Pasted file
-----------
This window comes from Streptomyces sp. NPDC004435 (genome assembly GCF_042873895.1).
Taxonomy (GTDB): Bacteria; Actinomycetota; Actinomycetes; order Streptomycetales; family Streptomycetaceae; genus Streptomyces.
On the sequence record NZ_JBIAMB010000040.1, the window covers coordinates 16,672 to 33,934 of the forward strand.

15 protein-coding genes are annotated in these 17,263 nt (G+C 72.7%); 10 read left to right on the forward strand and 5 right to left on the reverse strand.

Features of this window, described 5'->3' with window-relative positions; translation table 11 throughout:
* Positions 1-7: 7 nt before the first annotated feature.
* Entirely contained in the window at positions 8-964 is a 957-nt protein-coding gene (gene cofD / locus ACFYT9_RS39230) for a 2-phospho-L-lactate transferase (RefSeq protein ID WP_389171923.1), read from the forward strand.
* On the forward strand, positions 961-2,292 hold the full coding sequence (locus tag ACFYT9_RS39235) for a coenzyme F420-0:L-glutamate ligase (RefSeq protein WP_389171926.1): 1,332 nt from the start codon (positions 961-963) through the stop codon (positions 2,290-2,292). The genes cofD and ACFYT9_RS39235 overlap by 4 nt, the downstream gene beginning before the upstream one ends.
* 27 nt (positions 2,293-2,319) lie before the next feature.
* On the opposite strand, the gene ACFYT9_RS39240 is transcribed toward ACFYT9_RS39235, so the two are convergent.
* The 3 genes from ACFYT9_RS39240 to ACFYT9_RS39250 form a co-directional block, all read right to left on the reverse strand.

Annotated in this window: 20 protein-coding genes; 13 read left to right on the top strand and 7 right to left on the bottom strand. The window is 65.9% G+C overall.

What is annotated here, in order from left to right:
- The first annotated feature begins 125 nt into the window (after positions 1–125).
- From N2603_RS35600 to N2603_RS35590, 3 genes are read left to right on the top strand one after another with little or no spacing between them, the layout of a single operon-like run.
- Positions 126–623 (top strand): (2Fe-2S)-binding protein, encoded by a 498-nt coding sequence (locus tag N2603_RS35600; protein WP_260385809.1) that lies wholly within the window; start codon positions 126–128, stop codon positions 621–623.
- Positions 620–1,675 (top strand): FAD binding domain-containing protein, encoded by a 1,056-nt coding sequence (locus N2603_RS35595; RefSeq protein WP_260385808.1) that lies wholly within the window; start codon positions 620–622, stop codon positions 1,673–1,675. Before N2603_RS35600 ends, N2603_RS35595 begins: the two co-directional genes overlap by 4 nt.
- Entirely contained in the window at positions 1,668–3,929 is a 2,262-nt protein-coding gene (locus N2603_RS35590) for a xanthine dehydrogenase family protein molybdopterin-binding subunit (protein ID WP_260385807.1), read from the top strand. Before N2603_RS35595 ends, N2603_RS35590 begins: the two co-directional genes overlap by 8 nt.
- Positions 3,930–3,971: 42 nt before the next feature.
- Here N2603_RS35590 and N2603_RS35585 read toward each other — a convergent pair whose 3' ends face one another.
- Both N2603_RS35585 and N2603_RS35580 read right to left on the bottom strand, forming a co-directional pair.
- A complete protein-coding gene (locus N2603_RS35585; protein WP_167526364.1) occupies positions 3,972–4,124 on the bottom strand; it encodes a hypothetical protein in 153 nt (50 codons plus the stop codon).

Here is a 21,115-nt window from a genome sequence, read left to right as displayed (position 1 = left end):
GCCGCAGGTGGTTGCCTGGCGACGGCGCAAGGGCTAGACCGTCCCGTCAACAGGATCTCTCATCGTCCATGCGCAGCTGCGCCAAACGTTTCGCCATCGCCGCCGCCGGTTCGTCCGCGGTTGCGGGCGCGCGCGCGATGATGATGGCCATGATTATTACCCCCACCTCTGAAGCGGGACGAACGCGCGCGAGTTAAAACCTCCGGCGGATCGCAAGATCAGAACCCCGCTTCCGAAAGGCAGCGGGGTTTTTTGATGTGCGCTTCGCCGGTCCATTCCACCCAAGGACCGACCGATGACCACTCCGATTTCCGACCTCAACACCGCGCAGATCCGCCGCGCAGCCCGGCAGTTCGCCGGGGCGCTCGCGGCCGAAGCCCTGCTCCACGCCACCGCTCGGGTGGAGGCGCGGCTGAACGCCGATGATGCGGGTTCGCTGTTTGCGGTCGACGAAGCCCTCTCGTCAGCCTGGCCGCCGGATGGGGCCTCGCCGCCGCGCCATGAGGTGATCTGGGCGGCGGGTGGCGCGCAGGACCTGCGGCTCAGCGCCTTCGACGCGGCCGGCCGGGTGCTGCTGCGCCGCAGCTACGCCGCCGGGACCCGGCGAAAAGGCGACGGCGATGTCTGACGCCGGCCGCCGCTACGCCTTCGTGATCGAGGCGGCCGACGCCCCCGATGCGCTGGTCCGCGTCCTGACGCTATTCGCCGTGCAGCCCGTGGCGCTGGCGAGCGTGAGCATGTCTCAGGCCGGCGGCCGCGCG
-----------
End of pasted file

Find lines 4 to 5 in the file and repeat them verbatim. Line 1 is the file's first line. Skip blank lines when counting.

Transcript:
15 protein-coding genes are annotated in these 17,263 nt (G+C 72.7%); 10 read left to right on the forward strand and 5 right to left on the reverse strand.

Features of this window, described 5'->3' with window-relative positions; translation table 11 throughout: